House Raffle: $10 For A $3 Million Home

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While listing your house with a real estate agent is the traditional way to sell, in some hard-hit housing markets, it’s not working as houses languish on the market for months…even years. Which has some homeowners trying something much less traditional: a housing raffle.

“We did a lot of work to the house. Added a movie theater. We put it on the market, tried to sell it… it’s just not working out.”
-Miles Brannan, Home Raffler

For months the Bransons tried to sell their 3 million dollar, 6000 square foot home the traditional way: by listing it with a broker. But it just wasn’t happening.

In hard hit housing markets like those in California and Florida, it’s a common problem. But this Fort Lauderdale family is trying an uncommon solution.

“We’re doing a drawing for the house. We’re selling tickets for $10 a piece… we’ve set a cap on how many we’re going to sell.”
-Miles Brannan, Home Raffler

So far about 80,000 $10 raffle tickets have been sold. Once that number reaches three hundred thousand… 3 million dollars worth… the house is transferred to the lucky winner. A portion of the proceeds also goes to a local charity.

Sound like a great way to buy or sell a house? Maybe. But keep in mind if you’re the lucky winner, you’ll owe income taxes on your 3 million dollar house: at least a million in cash. And if you’re thinking this is a simple way to sell your house?

“It’s a lot of work. A lot of work. And a lot of stress. And if we don’t sell all the tickets…and arrive at the point where we do a cash drawing instead of selling the house… which I don’t want to happen. We still end up with the house and we didn’t get anywhere.”
-Miles Brannan, Home Raffler

Why is selling your home through a raffle “a lot of work?” One reason is that in order to sell enough tickets to make it feasible, you have to get the word out. And setting up a website is only the tip of the iceberg. Once you’ve got a website, you need to get people to see it. And that means publicity, publicity and more publicity. Without it, you’ll never attract enough people to sell the volume of tickets necessary. Consider the Brannan’s. When it comes to publicity, they’ve worked hard and been very successful. In addition to stories in local newspapers and TV news, they’ve also been mentioned on several national outlets, including CNBC, the Wall Street Journal, Fox news and, of course, Money Talks. You can’t expect to do much better than that. And yet, even after this level of awareness, when we spoke to them a couple of weeks ago, they were still far short of the sales they need for a successful raffle.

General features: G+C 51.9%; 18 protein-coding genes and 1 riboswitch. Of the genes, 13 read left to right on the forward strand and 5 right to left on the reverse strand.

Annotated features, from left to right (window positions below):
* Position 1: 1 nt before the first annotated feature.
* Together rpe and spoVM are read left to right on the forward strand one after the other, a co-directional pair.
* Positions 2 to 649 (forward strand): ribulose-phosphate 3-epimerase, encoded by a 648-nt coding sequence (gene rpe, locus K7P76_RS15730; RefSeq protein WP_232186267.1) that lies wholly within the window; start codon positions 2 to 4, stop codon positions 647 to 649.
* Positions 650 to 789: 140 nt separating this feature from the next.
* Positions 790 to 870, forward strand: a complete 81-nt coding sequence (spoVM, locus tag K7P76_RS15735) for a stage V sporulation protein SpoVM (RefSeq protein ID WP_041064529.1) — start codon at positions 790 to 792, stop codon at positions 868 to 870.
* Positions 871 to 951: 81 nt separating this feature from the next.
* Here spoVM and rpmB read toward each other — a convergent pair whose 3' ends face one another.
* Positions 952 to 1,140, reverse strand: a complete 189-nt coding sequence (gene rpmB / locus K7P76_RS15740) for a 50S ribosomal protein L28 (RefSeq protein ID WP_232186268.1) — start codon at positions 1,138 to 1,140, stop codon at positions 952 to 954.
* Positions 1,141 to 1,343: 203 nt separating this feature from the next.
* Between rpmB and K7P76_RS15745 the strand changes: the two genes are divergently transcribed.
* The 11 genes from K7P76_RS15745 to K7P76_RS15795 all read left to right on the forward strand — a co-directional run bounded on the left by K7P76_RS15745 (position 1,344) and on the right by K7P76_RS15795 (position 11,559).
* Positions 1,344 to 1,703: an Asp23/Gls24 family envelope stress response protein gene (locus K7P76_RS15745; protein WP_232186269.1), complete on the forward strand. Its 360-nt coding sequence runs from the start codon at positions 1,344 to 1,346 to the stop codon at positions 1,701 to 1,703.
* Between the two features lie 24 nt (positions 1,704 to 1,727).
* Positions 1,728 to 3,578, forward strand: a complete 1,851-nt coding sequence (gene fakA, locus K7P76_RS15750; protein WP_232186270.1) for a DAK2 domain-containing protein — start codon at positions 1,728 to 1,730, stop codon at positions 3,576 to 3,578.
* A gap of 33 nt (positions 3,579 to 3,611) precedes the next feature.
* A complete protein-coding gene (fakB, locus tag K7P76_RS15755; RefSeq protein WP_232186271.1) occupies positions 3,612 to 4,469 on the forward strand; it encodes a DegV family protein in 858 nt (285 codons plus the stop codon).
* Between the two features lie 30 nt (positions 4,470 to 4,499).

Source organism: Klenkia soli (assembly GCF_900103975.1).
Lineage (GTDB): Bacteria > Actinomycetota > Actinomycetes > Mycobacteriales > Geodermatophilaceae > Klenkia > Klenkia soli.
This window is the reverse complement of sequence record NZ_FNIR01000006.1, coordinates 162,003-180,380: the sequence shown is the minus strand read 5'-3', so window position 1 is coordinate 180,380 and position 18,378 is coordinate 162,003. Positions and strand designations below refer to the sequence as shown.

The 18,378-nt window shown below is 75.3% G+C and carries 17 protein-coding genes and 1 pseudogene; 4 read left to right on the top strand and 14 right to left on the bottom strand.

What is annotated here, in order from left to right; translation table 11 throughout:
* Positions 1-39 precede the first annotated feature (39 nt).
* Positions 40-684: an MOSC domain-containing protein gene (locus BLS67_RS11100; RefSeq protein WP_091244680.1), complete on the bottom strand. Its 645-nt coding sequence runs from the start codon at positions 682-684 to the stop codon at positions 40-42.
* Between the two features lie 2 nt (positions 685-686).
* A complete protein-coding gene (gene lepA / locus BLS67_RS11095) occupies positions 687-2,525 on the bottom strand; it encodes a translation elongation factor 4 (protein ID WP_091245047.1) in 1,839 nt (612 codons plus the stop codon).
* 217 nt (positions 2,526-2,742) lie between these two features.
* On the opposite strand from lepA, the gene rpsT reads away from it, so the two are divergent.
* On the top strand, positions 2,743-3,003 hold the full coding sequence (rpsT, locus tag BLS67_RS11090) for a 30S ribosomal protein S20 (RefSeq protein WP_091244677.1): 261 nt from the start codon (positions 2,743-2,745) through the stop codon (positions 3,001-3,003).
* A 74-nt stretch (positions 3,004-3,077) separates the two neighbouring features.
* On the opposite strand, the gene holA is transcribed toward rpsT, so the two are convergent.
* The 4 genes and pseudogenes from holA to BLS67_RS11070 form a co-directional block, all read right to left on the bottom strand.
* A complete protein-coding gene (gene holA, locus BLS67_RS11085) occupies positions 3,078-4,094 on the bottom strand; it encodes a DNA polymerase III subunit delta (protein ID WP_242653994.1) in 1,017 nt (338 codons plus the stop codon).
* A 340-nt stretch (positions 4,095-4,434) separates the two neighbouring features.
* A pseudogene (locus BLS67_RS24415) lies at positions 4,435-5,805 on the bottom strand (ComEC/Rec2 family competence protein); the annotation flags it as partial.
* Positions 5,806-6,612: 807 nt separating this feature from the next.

Then there’s the legal angle. In general, a raffle is considered gambling and thus illegal in most states, at least by individuals. So setting up a legal raffle may not even be possible where you live and if it is, it means paying an attorney early and often. It will also most likely require working through a legitimate non-profit organization: one that will actually benefit substantially should the house actually sell. So you’ll almost certainly be parting with a substantial amount of the sale proceeds.

Bottom line? Selling your house with something like a raffle may sound fun, but it’s way more difficult than it looks. Over the last 15 years, we’ve covered variations of this story three different times with three different owners in three different parts of the country and thus far have yet to see a successful sale this way. Hopefully the Brannan’s will be the first… we’ll see in a few months. But win, lose or draw, the Brennan’s story is still testament to the fact that when the going gets tough, the tough get creative.

To check out this home raffle yourself, head to

Stacy’s Note (January, 2010): This house, despite all the publicity mentioned above, ultimately wasn’t raffled off. They needed to sell 300,000 tickets and by December 31st, 2009 had sold only 70,000. (You’ll note that in the story above, which was written in July of 2009, we were told 80,000 had already been sold. Maybe we got it wrong.)

The $700,000 that was raised was divided between one lucky winner and the charity they were supporting. And other than good karma, the homeowners have little to show for a very long, stressful and expensive experience.

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